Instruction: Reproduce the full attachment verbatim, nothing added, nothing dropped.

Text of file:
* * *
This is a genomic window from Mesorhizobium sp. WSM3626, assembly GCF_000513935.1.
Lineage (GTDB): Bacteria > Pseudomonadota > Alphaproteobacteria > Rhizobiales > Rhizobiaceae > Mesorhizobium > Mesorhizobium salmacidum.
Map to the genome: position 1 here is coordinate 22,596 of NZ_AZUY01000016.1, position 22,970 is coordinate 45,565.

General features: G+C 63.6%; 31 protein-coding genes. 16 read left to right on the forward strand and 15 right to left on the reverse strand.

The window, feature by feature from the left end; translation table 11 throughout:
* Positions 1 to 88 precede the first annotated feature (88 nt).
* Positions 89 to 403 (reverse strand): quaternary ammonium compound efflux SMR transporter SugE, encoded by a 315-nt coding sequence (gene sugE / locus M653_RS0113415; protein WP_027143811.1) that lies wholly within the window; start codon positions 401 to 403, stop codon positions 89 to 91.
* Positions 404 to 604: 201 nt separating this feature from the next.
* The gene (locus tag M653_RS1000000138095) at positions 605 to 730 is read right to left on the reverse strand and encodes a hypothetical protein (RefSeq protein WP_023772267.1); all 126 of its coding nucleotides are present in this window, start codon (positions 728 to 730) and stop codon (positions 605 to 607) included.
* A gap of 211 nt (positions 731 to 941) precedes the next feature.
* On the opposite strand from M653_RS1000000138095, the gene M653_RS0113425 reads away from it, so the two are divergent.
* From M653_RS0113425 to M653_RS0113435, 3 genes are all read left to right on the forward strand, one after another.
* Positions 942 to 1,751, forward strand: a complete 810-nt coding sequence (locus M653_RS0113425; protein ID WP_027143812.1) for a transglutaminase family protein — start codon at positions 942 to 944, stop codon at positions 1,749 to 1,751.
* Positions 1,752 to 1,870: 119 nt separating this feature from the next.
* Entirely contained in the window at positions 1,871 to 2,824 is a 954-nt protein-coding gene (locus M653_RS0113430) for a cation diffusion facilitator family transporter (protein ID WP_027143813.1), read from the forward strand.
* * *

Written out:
This is a genomic window from Mesorhizobium sp. WSM3626, assembly GCF_000513935.1.
Lineage (GTDB): Bacteria > Pseudomonadota > Alphaproteobacteria > Rhizobiales > Rhizobiaceae > Mesorhizobium > Mesorhizobium salmacidum.
Map to the genome: position 1 here is coordinate 22,596 of NZ_AZUY01000016.1, position 22,970 is coordinate 45,565.

General features: G+C 63.6%; 31 protein-coding genes. 16 read left to right on the forward strand and 15 right to left on the reverse strand.

The window, feature by feature from the left end; translation table 11 throughout:
* Positions 1 to 88 precede the first annotated feature (88 nt).
* Positions 89 to 403 (reverse strand): quaternary ammonium compound efflux SMR transporter SugE, encoded by a 315-nt coding sequence (gene sugE / locus M653_RS0113415; protein WP_027143811.1) that lies wholly within the window; start codon positions 401 to 403, stop codon positions 89 to 91.
* Positions 404 to 604: 201 nt separating this feature from the next.
* The gene (locus tag M653_RS1000000138095) at positions 605 to 730 is read right to left on the reverse strand and encodes a hypothetical protein (RefSeq protein WP_023772267.1); all 126 of its coding nucleotides are present in this window, start codon (positions 728 to 730) and stop codon (positions 605 to 607) included.
* A gap of 211 nt (positions 731 to 941) precedes the next feature.
* On the opposite strand from M653_RS1000000138095, the gene M653_RS0113425 reads away from it, so the two are divergent.
* From M653_RS0113425 to M653_RS0113435, 3 genes are all read left to right on the forward strand, one after another.
* Positions 942 to 1,751, forward strand: a complete 810-nt coding sequence (locus M653_RS0113425; protein ID WP_027143812.1) for a transglutaminase family protein — start codon at positions 942 to 944, stop codon at positions 1,749 to 1,751.
* Positions 1,752 to 1,870: 119 nt separating this feature from the next.
* Entirely contained in the window at positions 1,871 to 2,824 is a 954-nt protein-coding gene (locus M653_RS0113430) for a cation diffusion facilitator family transporter (protein ID WP_027143813.1), read from the forward strand.